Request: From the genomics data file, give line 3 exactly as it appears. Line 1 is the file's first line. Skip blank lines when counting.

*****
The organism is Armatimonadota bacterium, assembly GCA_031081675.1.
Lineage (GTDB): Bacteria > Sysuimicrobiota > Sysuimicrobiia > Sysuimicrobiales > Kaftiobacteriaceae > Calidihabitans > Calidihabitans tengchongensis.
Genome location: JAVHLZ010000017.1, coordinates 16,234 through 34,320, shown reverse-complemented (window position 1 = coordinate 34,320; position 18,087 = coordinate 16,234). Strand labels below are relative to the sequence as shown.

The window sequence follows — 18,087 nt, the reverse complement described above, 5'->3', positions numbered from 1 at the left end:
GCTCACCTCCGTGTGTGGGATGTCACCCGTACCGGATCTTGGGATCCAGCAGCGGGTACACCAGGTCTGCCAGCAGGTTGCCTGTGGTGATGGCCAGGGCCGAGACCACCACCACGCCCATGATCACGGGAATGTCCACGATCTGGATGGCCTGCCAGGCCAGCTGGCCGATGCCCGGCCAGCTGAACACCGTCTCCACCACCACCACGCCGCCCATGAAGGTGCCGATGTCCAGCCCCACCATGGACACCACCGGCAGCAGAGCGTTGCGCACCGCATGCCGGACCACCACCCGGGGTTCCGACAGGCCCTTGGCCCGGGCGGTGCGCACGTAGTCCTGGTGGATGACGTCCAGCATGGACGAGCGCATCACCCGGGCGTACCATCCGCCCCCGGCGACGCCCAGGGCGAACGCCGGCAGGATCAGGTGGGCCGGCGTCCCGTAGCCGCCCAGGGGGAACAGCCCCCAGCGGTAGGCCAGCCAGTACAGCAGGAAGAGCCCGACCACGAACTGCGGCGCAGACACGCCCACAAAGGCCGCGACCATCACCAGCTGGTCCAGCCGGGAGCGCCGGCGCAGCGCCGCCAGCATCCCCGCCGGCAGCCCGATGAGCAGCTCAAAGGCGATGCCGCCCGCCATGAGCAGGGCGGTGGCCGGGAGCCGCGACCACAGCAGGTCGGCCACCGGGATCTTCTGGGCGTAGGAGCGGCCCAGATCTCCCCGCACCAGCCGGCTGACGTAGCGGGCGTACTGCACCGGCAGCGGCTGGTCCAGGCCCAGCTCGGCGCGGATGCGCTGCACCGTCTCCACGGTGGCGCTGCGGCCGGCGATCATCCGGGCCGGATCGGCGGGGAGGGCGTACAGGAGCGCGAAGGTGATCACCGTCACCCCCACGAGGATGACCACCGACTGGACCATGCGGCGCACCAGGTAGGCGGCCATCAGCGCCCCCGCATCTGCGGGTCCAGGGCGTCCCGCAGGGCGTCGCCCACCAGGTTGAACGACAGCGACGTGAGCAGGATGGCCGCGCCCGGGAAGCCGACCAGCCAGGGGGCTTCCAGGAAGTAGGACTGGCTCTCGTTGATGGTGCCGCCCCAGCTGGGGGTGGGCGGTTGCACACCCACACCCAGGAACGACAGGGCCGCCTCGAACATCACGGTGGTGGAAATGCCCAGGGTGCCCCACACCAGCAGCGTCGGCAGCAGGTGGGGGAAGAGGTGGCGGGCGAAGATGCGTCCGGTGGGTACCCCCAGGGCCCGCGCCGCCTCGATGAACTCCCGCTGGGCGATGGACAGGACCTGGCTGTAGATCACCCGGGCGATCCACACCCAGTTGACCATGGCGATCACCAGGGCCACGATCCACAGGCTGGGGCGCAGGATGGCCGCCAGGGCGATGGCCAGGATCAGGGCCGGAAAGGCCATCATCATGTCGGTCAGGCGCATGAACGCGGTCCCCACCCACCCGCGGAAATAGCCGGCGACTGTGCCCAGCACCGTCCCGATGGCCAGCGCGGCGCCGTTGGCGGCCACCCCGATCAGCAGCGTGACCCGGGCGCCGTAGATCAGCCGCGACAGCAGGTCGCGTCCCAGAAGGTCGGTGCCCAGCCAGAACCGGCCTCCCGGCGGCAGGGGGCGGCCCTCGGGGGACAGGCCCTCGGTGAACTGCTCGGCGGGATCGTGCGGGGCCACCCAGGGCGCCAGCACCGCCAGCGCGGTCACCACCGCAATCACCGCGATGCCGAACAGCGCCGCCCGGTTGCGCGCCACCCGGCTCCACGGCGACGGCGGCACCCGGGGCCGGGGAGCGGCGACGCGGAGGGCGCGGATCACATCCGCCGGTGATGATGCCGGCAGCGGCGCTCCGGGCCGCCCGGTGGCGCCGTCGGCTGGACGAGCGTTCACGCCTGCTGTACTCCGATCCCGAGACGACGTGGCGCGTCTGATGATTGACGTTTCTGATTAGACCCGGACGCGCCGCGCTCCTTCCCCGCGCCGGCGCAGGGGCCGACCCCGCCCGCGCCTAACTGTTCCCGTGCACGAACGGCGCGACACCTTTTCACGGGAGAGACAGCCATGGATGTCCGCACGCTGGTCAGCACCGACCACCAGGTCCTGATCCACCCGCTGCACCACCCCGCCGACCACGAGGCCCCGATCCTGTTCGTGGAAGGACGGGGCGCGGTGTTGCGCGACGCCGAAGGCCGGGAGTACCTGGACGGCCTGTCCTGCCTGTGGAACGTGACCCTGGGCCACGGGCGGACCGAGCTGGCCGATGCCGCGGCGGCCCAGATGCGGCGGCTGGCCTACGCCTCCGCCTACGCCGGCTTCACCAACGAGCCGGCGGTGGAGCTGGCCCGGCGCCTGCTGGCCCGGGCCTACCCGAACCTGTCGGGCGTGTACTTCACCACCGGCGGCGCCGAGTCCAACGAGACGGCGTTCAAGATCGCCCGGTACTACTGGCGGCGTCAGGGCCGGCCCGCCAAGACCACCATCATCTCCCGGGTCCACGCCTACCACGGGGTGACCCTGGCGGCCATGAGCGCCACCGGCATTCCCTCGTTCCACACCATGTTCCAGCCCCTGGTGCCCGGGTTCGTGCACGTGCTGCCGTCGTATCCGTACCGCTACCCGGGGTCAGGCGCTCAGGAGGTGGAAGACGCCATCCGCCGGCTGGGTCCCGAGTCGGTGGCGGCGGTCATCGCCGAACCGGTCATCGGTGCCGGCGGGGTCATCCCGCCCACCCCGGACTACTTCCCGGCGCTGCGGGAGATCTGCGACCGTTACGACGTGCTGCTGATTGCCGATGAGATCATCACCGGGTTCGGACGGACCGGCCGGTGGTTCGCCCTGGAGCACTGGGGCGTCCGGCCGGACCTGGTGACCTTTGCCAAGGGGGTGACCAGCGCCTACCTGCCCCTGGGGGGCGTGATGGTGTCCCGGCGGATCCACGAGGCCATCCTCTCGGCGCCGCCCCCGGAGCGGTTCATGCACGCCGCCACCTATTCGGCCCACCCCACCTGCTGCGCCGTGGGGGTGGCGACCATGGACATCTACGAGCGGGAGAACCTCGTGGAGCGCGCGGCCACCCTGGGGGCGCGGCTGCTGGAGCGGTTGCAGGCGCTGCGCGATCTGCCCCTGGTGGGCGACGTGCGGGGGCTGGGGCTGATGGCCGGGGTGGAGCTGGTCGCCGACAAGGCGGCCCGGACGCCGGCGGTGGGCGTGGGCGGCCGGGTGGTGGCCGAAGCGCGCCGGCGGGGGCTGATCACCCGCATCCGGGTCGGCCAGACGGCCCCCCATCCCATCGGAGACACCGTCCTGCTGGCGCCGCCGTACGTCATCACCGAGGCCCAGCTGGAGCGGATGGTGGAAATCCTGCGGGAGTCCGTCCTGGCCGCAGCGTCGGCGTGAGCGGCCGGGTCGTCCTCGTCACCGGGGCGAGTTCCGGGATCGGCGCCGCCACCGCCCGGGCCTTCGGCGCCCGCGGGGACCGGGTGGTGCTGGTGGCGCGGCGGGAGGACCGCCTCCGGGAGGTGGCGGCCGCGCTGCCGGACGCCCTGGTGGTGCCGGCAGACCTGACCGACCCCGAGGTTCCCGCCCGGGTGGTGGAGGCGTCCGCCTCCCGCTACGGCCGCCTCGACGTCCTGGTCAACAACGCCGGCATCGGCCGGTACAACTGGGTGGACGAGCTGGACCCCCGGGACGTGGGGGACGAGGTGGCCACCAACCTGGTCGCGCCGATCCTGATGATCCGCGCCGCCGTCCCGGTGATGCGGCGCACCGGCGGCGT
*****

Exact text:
Genome location: JAVHLZ010000017.1, coordinates 16,234 through 34,320, shown reverse-complemented (window position 1 = coordinate 34,320; position 18,087 = coordinate 16,234). Strand labels below are relative to the sequence as shown.